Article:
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The best thing about this group is its potential to turn more people on to mountain biking. When the XX1 and X01 Eagle groups came out last year, they served up a gear range that was arguably in more demand at the entry-level. In that way, GX Eagle is kind of radder than its highbrow relatives. Eagle is about more than just gear range though. Refinements to tooth profiling and construction have made this generation of SRAM drivetrains quieter and longer lasting.

The main differences between the X01 Eagle derailleur and the GX: The X01 has a titanium spring, forged alloy cage, alloy b-bolt and fancier finish, while the GX has a steel spring, die-cast aluminum cage, steel b-bolt and less fancy finish. The jockey wheels and clutch are identical between the two. The X01 and GX triggers have a very similar shift feel, despite the fact that the X01 is three times the price. I would say that the X01 feels ever so slightly smoother and crisper, plus the angle of the downshift lever can be adjusted on the X01 shifter, where it is fixed on the GX.

I do typically use that feature on the X01, but I would forgo that minor adjustment if on a budget. This results in a gram weight increase—and a significant cost savings. By signing up you agree to our Terms and Conditions and Privacy Policy. Photo Credit: Ryan Palmer. Thank you for signing up. Your information has been successfully processed!

Ryan Palmer 4 months ago. Components There's a new drivetrain game in town And it's actually pretty clutch Ryan Palmer 5 months ago.FREE U. SRAM's Eagle drivetrain is the most popular for new bikes as well as for those upgrading their ride. It has proven to be durable and reliable.

Read on as our friend Patrick tells us about his experience with his X01 Eagle drivetrain. I use Strava to track the mileage of my bike, and I record maintenance in ColorNote on my phone.

I have found that the chain starts getting noisy when dusty makes grinding sounds once it gets worn to this point. I am currently on my fourth chain with this cassette.

SRAM Eagle AXS XX1 vs. X01 - Real World Weight Comparison

I was expecting to get more mileage out of this chain due to the Titanium Nitride plating, but it was done at miles. When I first installed it, it was skipping under load on the fourth largest cassette cog. I use this cog frequently on a two-mile fire road climb out of the canyon near my house. I chose the X01 chain because it is the lowest priced Eagle chain that includes the hard chrome plating on the rollers, which SRAM claims will increase the chain life by four times. It is hard for me to believe that a GX chain would last only miles though.

I am slightly nervous about getting another chain that has hard external plating such as the gold titanium nitride or rainbow titanium oxide because I wonder if this plating accelerates cassette wear in order to preserve the chain. This is just a guess though. I should also mention that I have been extremely consistent about cleaning my chain, cassette, chainring and derailleur pulleys after every ride. I wipe the chain, chainring, and pulleys off with a rag, and I use a toothbrush to clean the cassette and insides of the chain links.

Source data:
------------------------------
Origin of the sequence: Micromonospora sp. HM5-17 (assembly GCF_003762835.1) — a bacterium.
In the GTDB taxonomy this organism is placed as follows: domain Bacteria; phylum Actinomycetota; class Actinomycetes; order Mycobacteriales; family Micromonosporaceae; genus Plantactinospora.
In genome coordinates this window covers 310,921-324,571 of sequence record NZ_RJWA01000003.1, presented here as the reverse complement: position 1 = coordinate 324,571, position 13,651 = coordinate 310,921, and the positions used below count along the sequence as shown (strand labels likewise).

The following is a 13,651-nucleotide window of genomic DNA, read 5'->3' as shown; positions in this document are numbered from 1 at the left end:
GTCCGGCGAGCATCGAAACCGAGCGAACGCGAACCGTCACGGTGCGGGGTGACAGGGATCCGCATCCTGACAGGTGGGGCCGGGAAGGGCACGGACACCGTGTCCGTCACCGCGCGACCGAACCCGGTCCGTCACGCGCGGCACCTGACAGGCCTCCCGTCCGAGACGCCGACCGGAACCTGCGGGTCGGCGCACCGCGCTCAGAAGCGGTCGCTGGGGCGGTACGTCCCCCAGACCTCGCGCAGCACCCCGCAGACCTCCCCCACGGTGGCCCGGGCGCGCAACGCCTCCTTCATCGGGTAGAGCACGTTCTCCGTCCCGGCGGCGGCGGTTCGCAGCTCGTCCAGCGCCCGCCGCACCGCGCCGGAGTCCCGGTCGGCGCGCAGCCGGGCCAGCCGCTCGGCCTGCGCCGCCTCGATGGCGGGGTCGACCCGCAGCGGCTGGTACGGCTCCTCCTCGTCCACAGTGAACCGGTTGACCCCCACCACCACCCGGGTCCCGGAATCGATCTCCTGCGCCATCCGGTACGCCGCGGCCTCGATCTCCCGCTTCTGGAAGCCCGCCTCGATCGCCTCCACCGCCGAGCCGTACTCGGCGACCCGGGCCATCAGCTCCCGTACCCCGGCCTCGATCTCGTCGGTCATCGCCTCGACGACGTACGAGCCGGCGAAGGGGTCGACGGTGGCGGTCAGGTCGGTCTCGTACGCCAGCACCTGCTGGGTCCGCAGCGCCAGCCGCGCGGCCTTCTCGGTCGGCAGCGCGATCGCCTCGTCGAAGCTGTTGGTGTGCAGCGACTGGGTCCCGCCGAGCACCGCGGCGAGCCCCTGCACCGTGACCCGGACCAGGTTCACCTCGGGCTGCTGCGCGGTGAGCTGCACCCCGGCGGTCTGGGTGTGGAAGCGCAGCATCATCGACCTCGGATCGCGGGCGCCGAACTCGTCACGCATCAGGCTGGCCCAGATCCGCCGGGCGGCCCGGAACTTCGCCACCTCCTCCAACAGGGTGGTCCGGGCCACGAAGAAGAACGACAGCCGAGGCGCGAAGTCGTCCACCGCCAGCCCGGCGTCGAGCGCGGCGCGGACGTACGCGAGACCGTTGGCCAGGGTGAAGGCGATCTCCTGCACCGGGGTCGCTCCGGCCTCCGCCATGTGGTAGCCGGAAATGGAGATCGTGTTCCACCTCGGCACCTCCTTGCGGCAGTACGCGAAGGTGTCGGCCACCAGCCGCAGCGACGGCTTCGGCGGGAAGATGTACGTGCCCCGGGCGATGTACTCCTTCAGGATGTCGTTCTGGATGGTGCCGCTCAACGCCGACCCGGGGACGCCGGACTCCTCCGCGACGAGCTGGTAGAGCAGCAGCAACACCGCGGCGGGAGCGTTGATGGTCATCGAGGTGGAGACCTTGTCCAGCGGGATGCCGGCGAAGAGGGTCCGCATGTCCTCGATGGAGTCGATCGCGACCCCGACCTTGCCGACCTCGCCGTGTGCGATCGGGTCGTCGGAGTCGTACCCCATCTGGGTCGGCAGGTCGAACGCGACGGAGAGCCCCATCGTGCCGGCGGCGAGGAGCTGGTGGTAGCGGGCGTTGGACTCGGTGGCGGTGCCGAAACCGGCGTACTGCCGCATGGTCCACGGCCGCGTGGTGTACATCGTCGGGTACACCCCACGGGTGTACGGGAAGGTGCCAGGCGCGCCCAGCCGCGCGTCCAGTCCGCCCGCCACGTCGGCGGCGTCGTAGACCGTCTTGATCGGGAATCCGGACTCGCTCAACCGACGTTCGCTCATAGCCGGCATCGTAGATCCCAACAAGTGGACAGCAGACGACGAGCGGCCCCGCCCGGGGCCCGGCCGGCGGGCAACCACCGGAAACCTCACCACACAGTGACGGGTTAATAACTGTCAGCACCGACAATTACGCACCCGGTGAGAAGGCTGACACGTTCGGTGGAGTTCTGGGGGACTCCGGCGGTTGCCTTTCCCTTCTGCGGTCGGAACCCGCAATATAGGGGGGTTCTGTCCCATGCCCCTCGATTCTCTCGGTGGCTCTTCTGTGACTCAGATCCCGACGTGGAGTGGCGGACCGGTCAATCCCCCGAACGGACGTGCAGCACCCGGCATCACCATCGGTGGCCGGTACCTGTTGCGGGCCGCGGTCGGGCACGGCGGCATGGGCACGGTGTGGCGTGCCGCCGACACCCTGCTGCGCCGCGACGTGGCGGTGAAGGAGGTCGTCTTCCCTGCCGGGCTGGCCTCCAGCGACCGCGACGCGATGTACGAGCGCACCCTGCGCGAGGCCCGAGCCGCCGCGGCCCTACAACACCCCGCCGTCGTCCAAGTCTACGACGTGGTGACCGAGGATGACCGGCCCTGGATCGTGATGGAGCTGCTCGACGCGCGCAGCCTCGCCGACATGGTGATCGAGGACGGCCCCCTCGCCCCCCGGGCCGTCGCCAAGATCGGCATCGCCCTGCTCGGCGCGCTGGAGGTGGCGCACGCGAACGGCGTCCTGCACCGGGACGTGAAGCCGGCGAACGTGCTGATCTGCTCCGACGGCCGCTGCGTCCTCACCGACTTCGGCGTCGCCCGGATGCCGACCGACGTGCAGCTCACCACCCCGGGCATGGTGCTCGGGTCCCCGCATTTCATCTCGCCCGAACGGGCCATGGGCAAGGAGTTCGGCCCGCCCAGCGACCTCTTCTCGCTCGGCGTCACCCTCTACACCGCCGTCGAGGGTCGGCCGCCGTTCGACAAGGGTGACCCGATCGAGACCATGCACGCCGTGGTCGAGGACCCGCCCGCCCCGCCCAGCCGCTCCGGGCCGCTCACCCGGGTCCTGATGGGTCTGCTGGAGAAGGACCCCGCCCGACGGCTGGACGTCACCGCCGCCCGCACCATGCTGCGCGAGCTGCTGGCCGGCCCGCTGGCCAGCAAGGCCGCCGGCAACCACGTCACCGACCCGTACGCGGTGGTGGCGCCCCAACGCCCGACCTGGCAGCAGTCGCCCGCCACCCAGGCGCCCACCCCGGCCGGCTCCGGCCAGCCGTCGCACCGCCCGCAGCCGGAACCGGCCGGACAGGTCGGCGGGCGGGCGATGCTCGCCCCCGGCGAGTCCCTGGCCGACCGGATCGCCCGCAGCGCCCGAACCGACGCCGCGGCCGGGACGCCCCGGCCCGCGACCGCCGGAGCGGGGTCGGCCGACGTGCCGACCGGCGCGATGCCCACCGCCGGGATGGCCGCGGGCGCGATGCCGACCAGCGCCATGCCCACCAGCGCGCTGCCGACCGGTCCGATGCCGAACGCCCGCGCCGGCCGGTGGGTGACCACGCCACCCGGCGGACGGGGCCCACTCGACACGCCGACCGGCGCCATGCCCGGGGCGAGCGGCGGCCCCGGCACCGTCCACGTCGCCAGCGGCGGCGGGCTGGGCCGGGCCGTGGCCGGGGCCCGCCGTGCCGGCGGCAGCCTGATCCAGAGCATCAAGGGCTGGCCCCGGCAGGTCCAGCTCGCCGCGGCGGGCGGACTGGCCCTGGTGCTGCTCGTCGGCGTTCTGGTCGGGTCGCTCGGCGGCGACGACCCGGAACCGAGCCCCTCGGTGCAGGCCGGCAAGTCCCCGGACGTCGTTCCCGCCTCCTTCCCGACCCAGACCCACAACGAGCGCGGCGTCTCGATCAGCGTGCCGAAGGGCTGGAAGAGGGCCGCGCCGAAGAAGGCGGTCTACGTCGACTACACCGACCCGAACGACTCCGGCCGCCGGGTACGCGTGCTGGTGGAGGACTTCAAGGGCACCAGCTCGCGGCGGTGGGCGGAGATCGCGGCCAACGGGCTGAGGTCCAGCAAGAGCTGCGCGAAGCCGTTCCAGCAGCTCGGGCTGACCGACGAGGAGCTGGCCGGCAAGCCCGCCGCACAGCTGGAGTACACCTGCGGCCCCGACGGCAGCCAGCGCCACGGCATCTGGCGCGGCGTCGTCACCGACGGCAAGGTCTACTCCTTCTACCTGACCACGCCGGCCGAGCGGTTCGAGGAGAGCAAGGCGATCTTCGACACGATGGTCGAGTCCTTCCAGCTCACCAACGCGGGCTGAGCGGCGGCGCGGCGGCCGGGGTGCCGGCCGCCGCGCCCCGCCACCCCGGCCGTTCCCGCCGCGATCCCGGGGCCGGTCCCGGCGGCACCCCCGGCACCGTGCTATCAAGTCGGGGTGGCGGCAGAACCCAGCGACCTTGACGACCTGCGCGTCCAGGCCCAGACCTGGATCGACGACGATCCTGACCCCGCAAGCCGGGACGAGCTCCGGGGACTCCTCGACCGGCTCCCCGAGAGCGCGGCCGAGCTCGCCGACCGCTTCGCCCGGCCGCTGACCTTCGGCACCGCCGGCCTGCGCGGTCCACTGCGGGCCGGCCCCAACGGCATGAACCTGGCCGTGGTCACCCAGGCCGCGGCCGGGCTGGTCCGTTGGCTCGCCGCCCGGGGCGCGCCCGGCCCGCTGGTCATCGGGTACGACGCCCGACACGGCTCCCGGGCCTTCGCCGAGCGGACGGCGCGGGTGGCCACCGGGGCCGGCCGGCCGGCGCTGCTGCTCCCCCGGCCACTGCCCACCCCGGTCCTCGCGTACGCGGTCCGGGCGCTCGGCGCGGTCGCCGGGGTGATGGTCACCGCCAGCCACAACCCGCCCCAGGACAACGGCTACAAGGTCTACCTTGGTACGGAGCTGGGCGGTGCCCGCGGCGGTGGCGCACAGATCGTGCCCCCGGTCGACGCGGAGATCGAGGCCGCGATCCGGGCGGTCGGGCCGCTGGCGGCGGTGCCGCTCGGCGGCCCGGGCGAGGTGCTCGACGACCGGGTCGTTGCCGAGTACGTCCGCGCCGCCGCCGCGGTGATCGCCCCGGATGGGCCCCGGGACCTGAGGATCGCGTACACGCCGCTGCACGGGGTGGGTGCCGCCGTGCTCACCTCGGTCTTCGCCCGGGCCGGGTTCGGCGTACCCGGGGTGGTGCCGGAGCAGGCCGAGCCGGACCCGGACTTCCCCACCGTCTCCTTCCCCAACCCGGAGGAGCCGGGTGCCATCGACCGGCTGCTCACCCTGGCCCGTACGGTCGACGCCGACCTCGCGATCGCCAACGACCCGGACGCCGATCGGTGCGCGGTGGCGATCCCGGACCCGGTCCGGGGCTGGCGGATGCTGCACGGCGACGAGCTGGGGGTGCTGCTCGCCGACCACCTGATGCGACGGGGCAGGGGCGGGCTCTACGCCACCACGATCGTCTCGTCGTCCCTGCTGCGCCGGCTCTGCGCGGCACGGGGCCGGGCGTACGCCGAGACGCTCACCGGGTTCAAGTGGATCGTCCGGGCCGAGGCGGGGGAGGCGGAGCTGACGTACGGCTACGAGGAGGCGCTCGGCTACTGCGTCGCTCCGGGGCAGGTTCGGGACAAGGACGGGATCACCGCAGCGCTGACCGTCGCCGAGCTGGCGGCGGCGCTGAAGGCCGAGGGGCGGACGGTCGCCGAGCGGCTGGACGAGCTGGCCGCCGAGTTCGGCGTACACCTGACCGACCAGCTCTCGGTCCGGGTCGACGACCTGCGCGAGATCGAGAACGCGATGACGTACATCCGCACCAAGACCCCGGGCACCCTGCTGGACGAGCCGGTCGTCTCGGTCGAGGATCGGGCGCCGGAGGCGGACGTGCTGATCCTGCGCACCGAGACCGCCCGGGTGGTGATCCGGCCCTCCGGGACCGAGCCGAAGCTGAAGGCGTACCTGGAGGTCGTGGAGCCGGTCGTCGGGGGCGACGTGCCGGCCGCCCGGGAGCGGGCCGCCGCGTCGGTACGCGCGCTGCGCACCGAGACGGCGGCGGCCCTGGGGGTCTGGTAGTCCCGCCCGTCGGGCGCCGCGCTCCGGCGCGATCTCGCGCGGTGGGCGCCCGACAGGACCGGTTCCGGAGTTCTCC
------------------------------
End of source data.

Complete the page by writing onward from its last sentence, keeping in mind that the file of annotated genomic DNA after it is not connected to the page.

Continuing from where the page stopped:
I use regular Triflow lube, and I wipe the chain off after applying it. My neighbor has speed XT on his bike. He replaced his first chain at miles and then it had all kinds of skipping problems on the smaller cogs.

He had to replace his cassette at that point as well. I would say my X01 drivetrain has been extremely durable, and I believe this has to do with the quality of the X01 chain. Home Menu Search. Continue Shopping Your Cart is Empty. Shop Watch Read. Decision: I chose the X01 chain because it is the lowest priced Eagle chain that includes the hard chrome plating on the rollers, which SRAM claims will increase the chain life by four times.

Final Thoughts: My neighbor has speed XT on his bike.

Your complete guide to SRAM MTB drivetrains: XX1, X01, X0, X1, Eagle GX, NX, EX1 and AXS groupsets

Affiliate Program Accessibility Statement. Newsletter Signup .Why is the price so similar between XX1 and X01? Is there even a difference aside from the finish? Yes, the shifter is exactly the same between the two groupsets. There is no specific branding so it matches well with either.

The buttons are easy to push and give you even more shifting options than a standard trigger shifter. The way the buttons work are almost reminiscent of a Shimano shifter, where can access the upshift from either side of the bar. At first glance, the main difference is the finish. XX1 has a darker grey accent color, while X01 has a lighter grey.

Throw them on the scale and you notice a small 12 gram weight difference that comes from materials used. The outer cage on an XX1 derailleur is carbon, while X01 uses aluminum.

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The inner cages on both derailleurs are aluminum and all other pieces are the same. It is labeled XX1 and is included in both groupsets. Like the other X01 and XX1 cassettes, the only difference between the two is the finish.

The rainbow cassette looks even better in person that we thought it would! Every tooth has practically the whole color spectrum. The cranks are the biggest difference in weight between the two groupsets, but that difference is still small at 36 grams. This is due to the same foam core used on other X01 cranks vs. Like the derailleur, X01 uses a light grey chainring and decals, while XX1 is a very dark grey.